Articles TERRY-ATV-4

Published on March 13th, 2015 | by admin

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The Most Astonishing Quad Biking World Records

For most people, quad bikes represent a fun outdoor activity for all the family; for others, they’re simply a quick and easy way to traverse tough terrain. However, professional quad bikers look at their machines and decide to create history. Like any sport, quad biking boasts an impressive list of records made by dedicated thrill-seekers.

Here’s our list of their most impressive world records.

Fastest Speed

Quad bikes are usually valued for their versatility and durability rather than their speed, but Terry Wilmeth managed to push his up to an incredible 124.18 mph. Sitting aboard an ATV Raptor– heavily augmented with a hybrid rocket assist system – Wilmith managed to set the ATV speed record on June 15 2008, at Oregon’s Madras Airport.

Side Wheelie

Not many vehicles can perform a side wheelie, and it takes an excellent and experienced driver to pull one off. Daniel Adams is one such driver – on October 30 2012, he managed to travel over 16.89 miles before having to revert to four wheels. Not happy with just one record, Adams subsequently took Jaxon Luttrell – his 13 year old nephew – along for the ride. They now hold the record for the longest tandem side wheelie – a respectable 3.8 miles.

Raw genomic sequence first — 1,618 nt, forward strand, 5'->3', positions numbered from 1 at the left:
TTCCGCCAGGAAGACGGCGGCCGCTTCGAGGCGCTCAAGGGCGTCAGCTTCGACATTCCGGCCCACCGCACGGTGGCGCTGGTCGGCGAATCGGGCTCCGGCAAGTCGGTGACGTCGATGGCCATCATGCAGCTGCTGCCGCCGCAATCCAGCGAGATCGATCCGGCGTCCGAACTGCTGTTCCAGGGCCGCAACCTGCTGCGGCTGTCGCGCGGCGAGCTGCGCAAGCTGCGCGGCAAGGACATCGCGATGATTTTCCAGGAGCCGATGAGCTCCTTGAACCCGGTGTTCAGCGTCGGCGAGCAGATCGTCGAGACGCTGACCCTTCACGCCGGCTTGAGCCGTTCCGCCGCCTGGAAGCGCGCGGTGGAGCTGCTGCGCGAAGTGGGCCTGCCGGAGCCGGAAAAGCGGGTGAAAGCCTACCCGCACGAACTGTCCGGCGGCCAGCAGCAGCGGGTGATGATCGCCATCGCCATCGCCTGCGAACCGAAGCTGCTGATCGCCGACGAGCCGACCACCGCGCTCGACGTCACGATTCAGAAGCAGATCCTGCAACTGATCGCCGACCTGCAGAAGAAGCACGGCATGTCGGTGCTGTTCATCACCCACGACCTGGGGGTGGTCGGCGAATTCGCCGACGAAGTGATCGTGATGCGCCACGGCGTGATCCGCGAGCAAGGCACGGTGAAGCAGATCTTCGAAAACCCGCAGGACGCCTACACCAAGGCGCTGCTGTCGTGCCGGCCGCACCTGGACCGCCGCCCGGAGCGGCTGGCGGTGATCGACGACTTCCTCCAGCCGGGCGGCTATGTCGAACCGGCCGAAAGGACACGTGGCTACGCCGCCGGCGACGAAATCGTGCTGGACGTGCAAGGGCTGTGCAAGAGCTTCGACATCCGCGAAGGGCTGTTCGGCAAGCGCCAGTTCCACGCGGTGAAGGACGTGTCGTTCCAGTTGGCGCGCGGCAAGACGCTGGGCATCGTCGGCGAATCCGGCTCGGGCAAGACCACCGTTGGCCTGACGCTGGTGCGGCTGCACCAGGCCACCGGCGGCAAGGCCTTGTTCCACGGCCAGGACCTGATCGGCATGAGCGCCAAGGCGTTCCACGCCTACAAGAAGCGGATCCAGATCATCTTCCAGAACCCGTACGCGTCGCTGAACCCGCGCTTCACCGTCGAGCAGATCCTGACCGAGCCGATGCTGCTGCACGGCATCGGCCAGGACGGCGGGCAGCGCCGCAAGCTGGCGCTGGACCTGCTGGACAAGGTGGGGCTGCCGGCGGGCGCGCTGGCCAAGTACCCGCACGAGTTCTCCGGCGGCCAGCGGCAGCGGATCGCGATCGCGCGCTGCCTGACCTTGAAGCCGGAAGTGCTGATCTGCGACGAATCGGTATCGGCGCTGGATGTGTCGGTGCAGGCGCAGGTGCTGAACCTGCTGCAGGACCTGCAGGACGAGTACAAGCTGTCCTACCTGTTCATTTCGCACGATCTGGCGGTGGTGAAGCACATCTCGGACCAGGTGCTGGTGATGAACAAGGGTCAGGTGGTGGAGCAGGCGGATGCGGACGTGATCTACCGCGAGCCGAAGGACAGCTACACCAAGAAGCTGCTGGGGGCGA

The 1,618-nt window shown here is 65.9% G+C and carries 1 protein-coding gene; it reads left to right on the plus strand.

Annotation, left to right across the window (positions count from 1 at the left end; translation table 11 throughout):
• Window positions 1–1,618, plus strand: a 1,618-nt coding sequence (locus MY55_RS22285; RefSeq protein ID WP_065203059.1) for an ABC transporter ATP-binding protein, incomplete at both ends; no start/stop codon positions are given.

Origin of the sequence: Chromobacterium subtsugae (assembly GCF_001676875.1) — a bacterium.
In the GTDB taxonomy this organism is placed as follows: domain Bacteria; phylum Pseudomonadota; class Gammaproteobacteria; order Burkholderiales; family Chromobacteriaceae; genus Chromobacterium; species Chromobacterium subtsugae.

Longest Jump

Taking your quad bike over a small ramp is always a thrill, but professionals like Jon Guetter take that thrill and push it further. At the Crusty Demons Night of World Records in Melbourne, Australia, the 25 year old managed to set the record for the longest ATV ramp jump by covering 53.92 m (just over 176 ft) – more than 27 feet further than the previous record holder managed – using a modified Can-AmTM DS 450 XTM.

Longest Tandem Jump

Travis Pastrana and Erik Roner decided that just a single-person jump wasn’t enough, and managed to set a new record for the longest tandem ATV jump at the Rocky Mountain Raceway in Salt Lake City. With Pastrana driving a Suzuki Quadsport Z400, the pair managed to clear 15.99 m (just over 52 ft) on November 17 2008.


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